When we think of where the best students come from, we often think of Japanese students. If we take a look at Japanese education, there are some things we can pick up on that might give our children an advantage in school. Here are a few observations:
- Japanese educational structure very closely follows the American system. There are six years of elementary education, three years of junior high, and three years of high school. However, entrance into high schools is competitive and is based on examination, interviews, and so forth, much like college.
- Japan enjoys 100% literacy because of their emphasis on elementary education, and over 90% of children graduate from high school.
- Japan does not segment classes based on ability or aptitude. The only exceptions to this are schools that cater to those with disabilities (blind, deaf, or major mental handicap).
- Children are promoted each year, almost without exception. Those who struggle are given extra attention and instruction.
- Japanese students are taught a life curriculum in addition to the academic subjects. They learn morals and instruction on how to interact properly with society and the environment around them. Principles like manners, politeness, and respect for adults are all taught in the classroom.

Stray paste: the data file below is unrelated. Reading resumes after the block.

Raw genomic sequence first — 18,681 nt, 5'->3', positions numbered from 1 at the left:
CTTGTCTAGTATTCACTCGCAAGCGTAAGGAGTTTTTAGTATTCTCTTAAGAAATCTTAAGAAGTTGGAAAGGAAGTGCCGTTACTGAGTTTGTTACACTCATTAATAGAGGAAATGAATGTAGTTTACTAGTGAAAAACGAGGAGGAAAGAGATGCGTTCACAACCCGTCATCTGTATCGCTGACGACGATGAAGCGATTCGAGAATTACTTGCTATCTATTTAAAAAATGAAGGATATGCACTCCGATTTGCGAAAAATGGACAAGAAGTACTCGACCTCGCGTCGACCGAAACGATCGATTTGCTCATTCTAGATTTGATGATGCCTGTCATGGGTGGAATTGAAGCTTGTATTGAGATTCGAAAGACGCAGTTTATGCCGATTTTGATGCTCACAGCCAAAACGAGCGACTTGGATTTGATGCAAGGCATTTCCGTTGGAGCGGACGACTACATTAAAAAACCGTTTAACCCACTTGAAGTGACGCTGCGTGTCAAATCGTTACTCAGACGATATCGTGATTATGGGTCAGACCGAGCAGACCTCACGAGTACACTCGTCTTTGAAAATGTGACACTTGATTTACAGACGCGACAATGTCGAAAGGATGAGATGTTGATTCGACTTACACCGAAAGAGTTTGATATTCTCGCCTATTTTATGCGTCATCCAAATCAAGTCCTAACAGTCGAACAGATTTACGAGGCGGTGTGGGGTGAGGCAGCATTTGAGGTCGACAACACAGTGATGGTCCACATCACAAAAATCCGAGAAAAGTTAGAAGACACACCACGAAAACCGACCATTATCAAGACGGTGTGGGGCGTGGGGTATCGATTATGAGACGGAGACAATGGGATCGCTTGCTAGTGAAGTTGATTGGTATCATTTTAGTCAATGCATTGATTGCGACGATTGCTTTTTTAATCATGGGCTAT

- Japanese students work in groups and are largely self-directed in terms of discipline and responsibility. Student leaders organize groups to maintain appearance and cleanliness of the school, instilling a pride in ownership.
- The assumption is made that all children have equal potential to learn academically and to develop good habits. Differences in achievement and progress are attributed to level of effort and self-discipline.
Our American classrooms, in general, fall short in teaching and developing some of these habits. So, what things can we do as parents to approximate this experience? Here’s what I see:
- Work to teach your children good habits. Organizational skills, study skills, self-discipline and attention to detail can all be taught through example and appropriate positive reinforcement.
- Expect them to excel. Don’t make excuses or concessions for them.
- Teach and expect manners, respect, and politeness. Model these in your own behaviors.
- Teach and adhere to your moral principles. It’s hard to expect something of a child that you’re not willing to conform to yourself.
- Continually talk about the importance of school. Be involved in your child’s education.
- Give them the help that they need when they are struggling. Help them focus on the behaviors and activities that will help them succeed.
- Teach them about work. Give them chores and accountabilities in the home. Show them the value in accomplishment and completion of a task.
All of this comes back to the parents playing a key role in the education of their child. Children are a huge responsibility, no doubt about it. If you’ll teach these things to your child, then you are preparing them for life regardless of their level of success in the classroom. It’s never too late – start today!